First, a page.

Is forbearance amid disagreement a Christian virtue?

We should forebear one another—not to ensure church unity, but because God forebears us.

Putting up with one another during theological disagreements re­quires the practice of forbearance—an antique sounding word that James Calvin Davis thinks bears dusting off and restoring to its rightful place among the Christian virtues. He combines lucid exploration of the difficulties of forbearance with a passionate plea for the patient practice of it.

Davis obviously loves the church. He flatters his readers by assuming that we share his love and are committed to being the church with one another no matter what. I’m not convinced that Davis’s commitment to the unity and peace of the church is so widespread.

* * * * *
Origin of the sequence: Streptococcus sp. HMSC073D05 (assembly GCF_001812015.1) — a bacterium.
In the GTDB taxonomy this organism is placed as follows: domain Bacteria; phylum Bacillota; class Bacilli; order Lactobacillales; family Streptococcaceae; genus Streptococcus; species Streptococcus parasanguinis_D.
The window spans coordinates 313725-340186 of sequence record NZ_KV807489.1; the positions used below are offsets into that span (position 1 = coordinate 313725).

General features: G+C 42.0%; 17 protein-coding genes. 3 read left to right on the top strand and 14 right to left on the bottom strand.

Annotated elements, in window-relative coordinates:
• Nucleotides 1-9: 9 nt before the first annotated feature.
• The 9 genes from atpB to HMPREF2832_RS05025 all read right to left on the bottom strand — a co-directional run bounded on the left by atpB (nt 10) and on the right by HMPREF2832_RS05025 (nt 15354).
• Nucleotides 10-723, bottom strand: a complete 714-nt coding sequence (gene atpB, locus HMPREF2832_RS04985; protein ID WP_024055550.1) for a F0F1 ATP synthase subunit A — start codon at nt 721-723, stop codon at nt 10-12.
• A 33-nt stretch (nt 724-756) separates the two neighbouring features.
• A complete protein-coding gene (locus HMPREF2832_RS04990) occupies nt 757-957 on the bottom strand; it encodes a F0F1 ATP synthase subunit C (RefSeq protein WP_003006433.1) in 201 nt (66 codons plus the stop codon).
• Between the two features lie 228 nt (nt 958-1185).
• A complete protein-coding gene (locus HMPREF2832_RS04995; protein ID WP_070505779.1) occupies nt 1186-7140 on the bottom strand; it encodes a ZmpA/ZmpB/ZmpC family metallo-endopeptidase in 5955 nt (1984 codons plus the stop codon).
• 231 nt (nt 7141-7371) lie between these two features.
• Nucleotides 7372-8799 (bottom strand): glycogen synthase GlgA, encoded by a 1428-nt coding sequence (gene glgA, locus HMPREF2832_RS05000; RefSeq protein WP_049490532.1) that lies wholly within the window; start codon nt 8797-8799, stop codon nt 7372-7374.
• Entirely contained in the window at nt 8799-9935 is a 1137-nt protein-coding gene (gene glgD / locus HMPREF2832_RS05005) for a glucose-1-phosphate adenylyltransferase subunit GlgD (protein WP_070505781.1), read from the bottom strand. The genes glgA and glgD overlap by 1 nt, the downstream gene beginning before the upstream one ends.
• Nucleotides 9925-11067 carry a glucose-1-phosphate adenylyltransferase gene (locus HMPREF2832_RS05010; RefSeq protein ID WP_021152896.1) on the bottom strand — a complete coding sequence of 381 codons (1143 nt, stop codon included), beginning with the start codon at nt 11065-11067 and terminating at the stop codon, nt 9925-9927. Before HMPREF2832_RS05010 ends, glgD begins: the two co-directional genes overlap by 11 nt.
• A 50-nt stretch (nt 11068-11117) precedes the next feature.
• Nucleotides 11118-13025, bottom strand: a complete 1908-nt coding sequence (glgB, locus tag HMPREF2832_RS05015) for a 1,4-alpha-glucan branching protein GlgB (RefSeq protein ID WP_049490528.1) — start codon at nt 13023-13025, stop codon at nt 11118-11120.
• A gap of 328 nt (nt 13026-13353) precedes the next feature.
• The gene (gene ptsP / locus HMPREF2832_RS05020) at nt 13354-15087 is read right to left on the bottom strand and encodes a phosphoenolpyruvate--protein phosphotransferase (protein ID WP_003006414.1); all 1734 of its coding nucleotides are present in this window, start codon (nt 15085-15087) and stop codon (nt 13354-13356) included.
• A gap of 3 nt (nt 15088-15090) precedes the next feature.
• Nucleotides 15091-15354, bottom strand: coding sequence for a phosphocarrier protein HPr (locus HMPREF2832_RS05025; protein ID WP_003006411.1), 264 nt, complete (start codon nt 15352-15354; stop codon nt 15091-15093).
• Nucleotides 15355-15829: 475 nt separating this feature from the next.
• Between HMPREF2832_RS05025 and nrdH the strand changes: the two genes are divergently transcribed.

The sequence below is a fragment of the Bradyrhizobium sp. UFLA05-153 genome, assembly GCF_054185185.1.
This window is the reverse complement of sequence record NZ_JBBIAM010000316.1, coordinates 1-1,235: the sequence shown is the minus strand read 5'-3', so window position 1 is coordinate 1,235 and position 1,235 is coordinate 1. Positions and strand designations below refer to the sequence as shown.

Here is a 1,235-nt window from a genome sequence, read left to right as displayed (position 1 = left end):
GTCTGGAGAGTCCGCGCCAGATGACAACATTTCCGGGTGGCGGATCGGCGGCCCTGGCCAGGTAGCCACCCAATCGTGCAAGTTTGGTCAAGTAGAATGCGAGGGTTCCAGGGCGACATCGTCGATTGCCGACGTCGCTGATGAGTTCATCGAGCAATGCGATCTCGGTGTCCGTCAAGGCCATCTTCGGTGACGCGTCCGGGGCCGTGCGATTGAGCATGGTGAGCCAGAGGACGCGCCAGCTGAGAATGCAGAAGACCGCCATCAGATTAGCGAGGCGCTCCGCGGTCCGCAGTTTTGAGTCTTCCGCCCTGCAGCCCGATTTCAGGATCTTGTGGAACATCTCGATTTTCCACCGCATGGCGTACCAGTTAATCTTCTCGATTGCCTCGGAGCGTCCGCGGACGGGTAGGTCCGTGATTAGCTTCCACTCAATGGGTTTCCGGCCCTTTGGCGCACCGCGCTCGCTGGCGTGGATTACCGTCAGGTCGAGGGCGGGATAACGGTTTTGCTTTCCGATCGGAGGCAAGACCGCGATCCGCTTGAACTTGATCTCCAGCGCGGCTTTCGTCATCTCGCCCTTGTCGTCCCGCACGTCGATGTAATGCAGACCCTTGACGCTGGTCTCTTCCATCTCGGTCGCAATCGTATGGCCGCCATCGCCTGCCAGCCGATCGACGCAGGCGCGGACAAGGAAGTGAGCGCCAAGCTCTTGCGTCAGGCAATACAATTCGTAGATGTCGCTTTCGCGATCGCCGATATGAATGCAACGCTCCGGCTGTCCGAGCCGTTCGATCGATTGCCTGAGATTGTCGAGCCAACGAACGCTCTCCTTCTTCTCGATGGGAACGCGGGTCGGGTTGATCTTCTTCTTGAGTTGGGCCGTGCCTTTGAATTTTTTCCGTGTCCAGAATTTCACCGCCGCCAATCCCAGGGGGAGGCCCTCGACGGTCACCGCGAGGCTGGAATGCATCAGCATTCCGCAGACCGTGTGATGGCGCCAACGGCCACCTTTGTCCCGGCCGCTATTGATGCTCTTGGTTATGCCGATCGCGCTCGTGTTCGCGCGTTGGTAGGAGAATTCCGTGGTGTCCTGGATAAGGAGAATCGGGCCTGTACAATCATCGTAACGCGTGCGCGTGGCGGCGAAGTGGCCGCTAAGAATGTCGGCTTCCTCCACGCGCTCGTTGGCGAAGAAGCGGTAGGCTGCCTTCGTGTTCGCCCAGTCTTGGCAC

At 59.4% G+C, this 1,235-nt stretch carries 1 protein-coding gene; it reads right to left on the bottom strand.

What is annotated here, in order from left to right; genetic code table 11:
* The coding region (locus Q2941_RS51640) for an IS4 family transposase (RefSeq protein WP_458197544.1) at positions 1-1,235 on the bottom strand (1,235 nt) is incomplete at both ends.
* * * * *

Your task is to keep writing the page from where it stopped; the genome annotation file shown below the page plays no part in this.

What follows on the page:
My denomination is locked in an unproductive fight over same-sex marriage and ordination that threatens to unravel our connection. Davis has helped me see how our theological arguments could be more fruitful if all sides began with a pledge “to listen, to attempt to hear, to understand and be patient, to persevere as the church as we argue, forbearing one another, even as Christ forebears us.” But my experience in a feuding church family leads me to believe that one reason church altercations are so divisive is because we love our positions on issues more than we love the body of Christ.